When Paterson was a year old, her family's house burned down and her family moved to Michigan, then to Utah, and finally to Alberta, next door to Blackfoot territory. Indigenous characters feature peripherally in several of her novels and are central to her mismatched "hook-up" theory of political organization and production. I didn't know any of the foregoing when I first saw her photograph and wondered if she was part Indigenous. From the 1920s to the 1940s, assimilationist themes were rife among (acknowledged) Native American authors. What better way to assimilate that to simply become that to which one is assimilating?

The Elixir of Commerce

McCulloch, J. R. (John Ramsay). Outlines of political economy : being a republication of the article upon that subject contained in the Edinburgh Supplement to the Encyclopedia Britannica : together with notes explanatory and critical, and a summary of the science / by John M'Vickar. New-York, 1825. The Making Of The Modern World. Web. 15 Nov. 2011.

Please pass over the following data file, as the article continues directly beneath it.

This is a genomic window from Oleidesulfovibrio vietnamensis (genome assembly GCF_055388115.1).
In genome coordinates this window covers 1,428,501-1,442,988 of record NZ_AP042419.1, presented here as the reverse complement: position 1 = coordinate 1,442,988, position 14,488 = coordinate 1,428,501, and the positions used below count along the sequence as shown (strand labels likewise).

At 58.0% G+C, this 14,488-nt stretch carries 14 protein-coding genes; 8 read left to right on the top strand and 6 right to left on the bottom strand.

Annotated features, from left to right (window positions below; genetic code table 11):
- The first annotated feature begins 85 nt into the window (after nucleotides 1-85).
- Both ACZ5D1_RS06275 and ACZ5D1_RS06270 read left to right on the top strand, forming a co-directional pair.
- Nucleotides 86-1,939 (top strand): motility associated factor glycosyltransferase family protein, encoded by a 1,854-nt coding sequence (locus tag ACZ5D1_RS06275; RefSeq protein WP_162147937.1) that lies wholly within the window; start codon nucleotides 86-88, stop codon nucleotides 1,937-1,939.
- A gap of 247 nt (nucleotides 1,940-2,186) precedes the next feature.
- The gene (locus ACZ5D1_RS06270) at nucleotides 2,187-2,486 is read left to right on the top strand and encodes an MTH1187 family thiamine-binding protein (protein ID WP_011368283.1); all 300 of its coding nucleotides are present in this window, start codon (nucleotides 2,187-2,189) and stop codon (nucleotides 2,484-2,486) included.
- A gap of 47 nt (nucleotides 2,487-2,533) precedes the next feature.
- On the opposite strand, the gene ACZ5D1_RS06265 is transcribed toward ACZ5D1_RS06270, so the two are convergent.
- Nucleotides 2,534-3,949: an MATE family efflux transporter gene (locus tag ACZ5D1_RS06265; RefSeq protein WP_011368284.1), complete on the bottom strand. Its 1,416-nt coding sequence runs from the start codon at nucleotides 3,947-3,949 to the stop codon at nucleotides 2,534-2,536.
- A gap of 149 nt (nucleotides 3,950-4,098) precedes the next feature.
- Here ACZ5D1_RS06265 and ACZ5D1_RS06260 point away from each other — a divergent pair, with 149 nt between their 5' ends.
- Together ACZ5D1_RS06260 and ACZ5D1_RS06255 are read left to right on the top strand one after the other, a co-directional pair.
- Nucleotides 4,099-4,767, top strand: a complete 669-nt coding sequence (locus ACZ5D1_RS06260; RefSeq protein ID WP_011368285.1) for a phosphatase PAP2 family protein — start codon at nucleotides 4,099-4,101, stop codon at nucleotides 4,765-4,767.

Rasbotham, Dorning. Thoughts on the Use of Machines in the Cotton Manufacture. Addressed to the working people in that manufacture, and to the poor in general. Manchester. 1780. The Making Of The Modern World. Web. 15 Nov. 2011.

Wennerlind, Carl. "Credit-Money as the Philosopher's Stone: Alchemy and the Coinage Problem in Seventeenth-Century England." History of Political Economy, Volume 35, Annual Supplement, 2003, pp. 234-261.

Dorning Rasbotham's pamphlet evoked the image of alchemical transmutation. That was the inspiration for the working title for this serial posting, The Moral Philosophers' Stone. That notion of alchemy has led me to two additional sources ; a footnote by the American editor of M'Culloch's Outlines of Political Economy, John M'Vickar and the article by Wennerlind. M'Vickar's footnote shares Rasbotham's unrestrained enthusiasm for commerce but makes explicit the allusion to alchemy:

The Moral Philosophers' Stone: A Compleat History of 'A Certain Quantity of Labour to be Performed'